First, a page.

The sample size was determined considering the following assumptions using the single population formula. Z score at 95 % CI = 1.96, margin of error = 4 %, the prevalence of undernutrition among TB patients in Gondar 65.4 %  giving a sample size of 550. Since the numbers (470) of TB patient who have follow up at public health facilities in the study area were less than 10,000 we used correction formula which yields a sample size of 253. Then adding a 10 % non-response rate, the sample size became 278. A study conducted in Ghana  found income, educational status and family size to be factors associated with undernutrition among TB patients. By taking these factors into consideration, 95 % confidence interval, 10 % non-response rate, exposed to non-exposed ratio of 1:2 and taking 80 % power give the following results. Income (undernutrition among exposed 57 % and unexposed 43 % gives a sample size of 356), educational status (undernutrition among exposed 66 % and unexposed 44 % yields a sample size of 360) and family size (undernutrition in exposed 53 % and unexposed 47 % gives a sample size of 360). From the above calculation the minimum larger sample size was 360 which is the final sample size of this study.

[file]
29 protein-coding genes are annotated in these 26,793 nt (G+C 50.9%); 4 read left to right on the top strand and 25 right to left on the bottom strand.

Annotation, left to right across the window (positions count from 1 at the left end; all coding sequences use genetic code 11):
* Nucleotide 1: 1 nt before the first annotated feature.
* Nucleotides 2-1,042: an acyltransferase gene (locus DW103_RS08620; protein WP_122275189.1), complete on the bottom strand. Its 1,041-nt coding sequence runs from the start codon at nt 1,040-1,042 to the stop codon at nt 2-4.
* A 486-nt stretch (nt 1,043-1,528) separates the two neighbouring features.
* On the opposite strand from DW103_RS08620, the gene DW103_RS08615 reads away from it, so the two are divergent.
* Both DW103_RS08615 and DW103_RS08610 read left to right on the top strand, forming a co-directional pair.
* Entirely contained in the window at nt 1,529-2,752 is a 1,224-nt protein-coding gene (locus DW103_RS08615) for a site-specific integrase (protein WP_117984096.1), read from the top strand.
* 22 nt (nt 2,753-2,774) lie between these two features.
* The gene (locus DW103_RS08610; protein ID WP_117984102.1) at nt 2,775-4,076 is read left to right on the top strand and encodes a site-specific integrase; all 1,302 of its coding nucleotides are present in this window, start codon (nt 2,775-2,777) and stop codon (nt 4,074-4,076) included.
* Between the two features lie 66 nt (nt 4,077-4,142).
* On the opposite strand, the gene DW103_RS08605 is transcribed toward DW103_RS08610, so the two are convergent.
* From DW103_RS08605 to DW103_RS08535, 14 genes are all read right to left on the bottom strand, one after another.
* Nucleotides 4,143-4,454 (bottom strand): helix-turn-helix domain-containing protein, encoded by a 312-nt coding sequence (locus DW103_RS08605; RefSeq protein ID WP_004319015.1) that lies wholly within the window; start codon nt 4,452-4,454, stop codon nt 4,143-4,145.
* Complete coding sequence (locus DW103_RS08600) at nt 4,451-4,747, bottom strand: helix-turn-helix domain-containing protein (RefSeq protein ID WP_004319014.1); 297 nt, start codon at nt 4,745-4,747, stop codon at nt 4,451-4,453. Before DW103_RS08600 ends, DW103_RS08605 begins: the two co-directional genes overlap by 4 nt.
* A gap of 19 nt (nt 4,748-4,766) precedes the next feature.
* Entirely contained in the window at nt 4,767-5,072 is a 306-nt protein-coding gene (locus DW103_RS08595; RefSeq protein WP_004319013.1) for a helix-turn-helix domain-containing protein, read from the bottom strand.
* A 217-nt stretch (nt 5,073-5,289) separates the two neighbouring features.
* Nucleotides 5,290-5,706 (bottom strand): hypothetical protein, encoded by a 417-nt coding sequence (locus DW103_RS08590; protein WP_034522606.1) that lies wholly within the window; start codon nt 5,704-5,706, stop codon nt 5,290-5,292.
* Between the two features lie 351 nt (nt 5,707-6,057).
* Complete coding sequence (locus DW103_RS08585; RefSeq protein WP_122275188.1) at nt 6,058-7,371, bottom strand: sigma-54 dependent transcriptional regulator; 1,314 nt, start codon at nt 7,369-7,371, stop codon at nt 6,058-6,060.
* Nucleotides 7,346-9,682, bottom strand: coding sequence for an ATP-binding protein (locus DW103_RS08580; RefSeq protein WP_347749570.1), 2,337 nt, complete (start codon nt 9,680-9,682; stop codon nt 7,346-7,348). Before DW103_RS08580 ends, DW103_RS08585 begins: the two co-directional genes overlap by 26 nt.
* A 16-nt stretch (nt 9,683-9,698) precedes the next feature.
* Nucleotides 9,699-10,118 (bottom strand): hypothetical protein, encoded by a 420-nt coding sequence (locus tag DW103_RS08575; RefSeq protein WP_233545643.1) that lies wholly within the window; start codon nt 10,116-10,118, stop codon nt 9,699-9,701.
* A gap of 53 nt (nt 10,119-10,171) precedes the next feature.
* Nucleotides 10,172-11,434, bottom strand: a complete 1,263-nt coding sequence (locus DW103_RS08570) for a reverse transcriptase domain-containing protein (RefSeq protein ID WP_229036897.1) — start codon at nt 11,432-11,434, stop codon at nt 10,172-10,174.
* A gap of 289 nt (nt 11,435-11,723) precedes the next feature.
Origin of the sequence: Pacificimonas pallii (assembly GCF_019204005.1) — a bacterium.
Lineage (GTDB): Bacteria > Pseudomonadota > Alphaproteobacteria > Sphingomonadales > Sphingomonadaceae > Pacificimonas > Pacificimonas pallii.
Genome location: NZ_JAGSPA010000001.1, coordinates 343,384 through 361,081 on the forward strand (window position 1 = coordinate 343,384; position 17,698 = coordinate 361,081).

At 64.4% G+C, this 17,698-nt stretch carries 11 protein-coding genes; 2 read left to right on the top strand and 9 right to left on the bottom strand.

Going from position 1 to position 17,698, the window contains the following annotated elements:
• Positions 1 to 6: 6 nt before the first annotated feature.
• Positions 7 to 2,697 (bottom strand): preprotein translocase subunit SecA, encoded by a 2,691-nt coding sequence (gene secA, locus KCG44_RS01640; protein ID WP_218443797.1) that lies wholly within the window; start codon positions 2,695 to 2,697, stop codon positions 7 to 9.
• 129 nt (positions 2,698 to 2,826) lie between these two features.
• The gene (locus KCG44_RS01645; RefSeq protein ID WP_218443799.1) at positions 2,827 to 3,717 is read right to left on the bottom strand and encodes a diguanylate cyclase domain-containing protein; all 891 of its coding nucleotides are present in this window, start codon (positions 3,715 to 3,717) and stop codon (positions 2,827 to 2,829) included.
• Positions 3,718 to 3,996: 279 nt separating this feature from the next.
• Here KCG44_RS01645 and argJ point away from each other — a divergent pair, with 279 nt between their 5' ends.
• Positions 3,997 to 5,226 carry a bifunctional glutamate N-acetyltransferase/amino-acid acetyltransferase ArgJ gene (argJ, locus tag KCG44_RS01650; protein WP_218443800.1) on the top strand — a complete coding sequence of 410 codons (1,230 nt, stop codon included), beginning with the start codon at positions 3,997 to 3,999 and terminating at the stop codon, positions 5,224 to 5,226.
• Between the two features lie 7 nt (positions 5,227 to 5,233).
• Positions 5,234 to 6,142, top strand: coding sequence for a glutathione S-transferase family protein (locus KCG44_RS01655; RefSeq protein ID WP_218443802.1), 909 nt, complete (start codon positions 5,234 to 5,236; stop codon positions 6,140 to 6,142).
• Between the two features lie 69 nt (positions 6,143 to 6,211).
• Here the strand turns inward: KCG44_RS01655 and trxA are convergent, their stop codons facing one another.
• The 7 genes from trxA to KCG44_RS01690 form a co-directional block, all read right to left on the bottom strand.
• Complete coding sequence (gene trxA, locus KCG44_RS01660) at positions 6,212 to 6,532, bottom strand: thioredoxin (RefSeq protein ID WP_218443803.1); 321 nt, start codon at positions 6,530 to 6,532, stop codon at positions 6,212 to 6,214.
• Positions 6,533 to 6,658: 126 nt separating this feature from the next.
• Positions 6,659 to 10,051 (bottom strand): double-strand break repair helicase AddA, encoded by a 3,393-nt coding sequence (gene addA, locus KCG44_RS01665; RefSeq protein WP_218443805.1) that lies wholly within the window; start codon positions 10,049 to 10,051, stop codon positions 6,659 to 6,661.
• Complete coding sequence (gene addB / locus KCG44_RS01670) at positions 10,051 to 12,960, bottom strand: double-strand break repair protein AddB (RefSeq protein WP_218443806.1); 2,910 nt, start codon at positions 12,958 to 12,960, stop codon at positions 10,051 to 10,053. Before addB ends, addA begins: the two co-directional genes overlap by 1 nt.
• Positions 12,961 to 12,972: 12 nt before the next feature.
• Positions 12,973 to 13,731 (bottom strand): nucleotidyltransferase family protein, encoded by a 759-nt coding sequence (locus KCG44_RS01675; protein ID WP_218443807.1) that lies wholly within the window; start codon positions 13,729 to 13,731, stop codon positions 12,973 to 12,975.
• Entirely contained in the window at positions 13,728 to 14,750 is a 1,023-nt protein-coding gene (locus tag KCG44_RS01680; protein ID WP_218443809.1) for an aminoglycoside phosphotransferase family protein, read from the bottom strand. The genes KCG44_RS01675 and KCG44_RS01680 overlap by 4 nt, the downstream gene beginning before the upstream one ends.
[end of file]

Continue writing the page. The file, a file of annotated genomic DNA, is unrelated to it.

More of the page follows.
In Addis Ababa there are ten sub-city health bureaus; from each sub-city one health center which renders anti-TB service was randomly selected based on the recent two months TB patient flow. Then the total sample size was proportionally allocated to the number of adult TB patients at each health center and participants were interviewed consecutively (Fig. 1). In order to avoid double counting those TB patients coming for follow up were asked if they were interviewed for this study in previous days and excluded from the interview if they had been.
Data collection tools, procedure and quality assurance
A pretested and structured questionnaire was used for the study (Additional file 1). After pretesting, some unclear or vague questions were modified and wrong skip patterns were also corrected. The questionnaire was prepared first in English and translated to Amharic (the official language of Ethiopia) then back to English so as to check for consistency. The data was collected by trained health professionals who have a previous basic knowledge of TB and those who are working in the TB clinic. Data collectors were provided with two days training on the objective, methods, tool and ethics of the study. The data collection process was supervised by two health officers and the principal investigator on a daily basis.
Data analysis and management